I first heard about Longleaf when I went to a lecture by Janis Ray at the university of Athens, Georgia many years ago. I thoroughly recommend her bio –'Ecology of a Cracker Childhood'
and indeed anything else about this remarkable tree that you can find.
Key to the survival of all these species is to have small and frequent ground fires. This makes canopy fires rare, and it these that do the really lethal damage to mature trees. Pines do not survive, and generally only do so through their seedlings taking off after a disastrous fire.
Eucalyptus however seems to deliberately encourage canopy fire. Their bark peels off and falls off in great strips, leaving a pile of what amounts to kindling at the base of the tree, with some loose strips leading thoughtfully up into the canopy of oil-soaked leaves. They are a recipe for the smallest ground fire leading to an almost explosive canopy fire. After which they recover, remarkably quickly. Sprouts can be seen surprisingly far up blackened trees only months after burning. In other words the trees' burning seems an evolutionary adaptation, that knocks back other tree species and gives the eucalyptus a competitive advantage. Just the same as with grasses, which burn easily, but survive and flourish amongst more seriously damaged woody plant seedlings.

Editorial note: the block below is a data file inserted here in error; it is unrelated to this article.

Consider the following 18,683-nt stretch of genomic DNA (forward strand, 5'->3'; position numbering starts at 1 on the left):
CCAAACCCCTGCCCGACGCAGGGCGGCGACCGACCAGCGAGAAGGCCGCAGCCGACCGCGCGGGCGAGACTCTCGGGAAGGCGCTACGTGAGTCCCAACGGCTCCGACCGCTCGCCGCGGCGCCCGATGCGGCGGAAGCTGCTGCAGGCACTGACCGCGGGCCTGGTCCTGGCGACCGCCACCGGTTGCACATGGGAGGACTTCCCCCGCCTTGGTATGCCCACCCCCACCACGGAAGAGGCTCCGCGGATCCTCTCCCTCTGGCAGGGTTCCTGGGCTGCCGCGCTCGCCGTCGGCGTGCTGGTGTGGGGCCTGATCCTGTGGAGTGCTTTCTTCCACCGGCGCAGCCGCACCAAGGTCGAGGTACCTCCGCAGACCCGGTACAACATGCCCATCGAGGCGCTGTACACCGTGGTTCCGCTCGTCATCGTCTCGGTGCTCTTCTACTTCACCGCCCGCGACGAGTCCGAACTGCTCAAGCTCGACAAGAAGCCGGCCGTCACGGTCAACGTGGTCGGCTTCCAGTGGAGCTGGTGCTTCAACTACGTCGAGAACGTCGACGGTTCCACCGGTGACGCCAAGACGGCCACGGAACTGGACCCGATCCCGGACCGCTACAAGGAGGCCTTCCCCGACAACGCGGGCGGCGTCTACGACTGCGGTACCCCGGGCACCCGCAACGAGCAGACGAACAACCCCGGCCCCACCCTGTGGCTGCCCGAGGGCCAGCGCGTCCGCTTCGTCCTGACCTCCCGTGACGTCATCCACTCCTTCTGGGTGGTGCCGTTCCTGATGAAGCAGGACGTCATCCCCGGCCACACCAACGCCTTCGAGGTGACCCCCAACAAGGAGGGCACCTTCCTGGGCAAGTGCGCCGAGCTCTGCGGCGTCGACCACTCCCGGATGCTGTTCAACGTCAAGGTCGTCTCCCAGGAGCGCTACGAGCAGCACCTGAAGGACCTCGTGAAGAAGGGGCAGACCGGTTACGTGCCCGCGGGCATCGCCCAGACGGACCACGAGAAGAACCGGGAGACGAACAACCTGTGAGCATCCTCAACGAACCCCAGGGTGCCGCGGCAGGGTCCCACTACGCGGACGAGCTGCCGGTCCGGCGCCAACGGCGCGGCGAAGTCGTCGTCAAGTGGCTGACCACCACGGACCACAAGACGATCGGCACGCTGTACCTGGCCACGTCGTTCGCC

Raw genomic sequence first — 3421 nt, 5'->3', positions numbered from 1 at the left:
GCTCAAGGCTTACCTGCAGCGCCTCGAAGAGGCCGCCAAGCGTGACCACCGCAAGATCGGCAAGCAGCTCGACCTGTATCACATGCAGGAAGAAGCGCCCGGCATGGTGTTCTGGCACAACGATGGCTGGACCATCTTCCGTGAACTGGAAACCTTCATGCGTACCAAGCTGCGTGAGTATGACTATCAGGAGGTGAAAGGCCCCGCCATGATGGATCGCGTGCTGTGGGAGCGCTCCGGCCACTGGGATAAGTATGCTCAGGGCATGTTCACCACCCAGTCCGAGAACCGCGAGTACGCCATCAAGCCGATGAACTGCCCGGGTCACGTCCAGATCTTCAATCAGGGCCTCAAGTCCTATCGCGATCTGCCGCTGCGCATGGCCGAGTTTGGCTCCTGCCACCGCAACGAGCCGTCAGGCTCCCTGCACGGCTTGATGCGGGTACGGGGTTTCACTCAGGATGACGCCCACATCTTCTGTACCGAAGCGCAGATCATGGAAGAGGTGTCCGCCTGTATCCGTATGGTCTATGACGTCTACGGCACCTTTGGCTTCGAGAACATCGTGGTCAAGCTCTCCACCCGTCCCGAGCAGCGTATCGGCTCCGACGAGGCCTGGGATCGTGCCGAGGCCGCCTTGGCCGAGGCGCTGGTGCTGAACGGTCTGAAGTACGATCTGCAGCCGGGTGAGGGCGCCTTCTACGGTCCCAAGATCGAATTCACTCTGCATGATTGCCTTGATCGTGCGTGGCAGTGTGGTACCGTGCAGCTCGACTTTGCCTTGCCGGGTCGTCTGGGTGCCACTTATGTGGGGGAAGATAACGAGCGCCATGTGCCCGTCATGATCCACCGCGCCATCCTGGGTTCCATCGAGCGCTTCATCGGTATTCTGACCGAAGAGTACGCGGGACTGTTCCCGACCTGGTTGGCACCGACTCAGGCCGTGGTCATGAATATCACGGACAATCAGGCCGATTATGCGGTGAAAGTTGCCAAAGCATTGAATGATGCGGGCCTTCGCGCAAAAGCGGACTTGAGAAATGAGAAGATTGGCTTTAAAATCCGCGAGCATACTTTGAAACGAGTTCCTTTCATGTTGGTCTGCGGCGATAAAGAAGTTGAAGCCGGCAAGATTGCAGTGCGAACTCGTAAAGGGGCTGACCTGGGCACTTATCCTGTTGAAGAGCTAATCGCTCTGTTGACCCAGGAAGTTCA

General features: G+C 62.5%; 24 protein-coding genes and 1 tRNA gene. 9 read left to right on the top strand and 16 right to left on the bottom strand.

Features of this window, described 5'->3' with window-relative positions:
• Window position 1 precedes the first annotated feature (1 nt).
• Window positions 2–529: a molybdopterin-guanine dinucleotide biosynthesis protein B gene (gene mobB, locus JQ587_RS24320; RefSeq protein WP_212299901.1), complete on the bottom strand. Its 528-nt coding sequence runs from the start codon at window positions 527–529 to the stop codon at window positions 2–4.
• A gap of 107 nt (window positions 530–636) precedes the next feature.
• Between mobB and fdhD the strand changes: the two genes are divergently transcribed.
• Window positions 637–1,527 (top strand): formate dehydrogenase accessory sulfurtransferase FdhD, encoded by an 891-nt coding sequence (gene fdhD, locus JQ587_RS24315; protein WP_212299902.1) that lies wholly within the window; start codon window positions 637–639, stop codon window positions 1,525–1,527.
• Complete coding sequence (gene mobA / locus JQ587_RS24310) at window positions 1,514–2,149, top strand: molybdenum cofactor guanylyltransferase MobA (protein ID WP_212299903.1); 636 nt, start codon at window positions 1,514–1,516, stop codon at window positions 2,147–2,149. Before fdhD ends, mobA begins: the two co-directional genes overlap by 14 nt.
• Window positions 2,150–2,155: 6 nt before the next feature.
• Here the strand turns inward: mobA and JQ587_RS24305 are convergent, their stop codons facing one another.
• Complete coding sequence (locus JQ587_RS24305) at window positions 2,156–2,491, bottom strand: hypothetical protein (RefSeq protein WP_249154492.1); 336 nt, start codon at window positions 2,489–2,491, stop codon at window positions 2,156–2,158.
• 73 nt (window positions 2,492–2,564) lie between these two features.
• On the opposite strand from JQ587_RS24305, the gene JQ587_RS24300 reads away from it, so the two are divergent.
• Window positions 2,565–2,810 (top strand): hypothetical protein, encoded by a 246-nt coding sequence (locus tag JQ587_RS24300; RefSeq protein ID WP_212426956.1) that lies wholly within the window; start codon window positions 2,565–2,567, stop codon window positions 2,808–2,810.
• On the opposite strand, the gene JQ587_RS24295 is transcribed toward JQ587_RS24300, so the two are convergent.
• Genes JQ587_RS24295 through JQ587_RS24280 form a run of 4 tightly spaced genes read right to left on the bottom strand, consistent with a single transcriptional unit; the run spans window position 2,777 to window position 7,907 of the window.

To add insult to injury, young eucalyptus seem almost unaffected by the fire - presumably the canopy fires sweep over the top of them. I wonder too if the silver foliage they have is somehow fire-proof.
I wrote about the origins of the Portuguese eucalyptus problem in this posting. Only to add that I have since found out that Portugal was massively deforested in the 19th and early 20th century by a combination of overpopulation and traditional agriculture linked to a failure to industrialise. Zillions of sheep and goats roaming the hills eating tree seedlings apparently. That linking of population issues with unadaptive agriculture and failure to develop sounds like today's Haiti or Rwanda. That's another story.
Find out more about the battle against Eucalyptus in Portugal here.
and about similar issues in California here: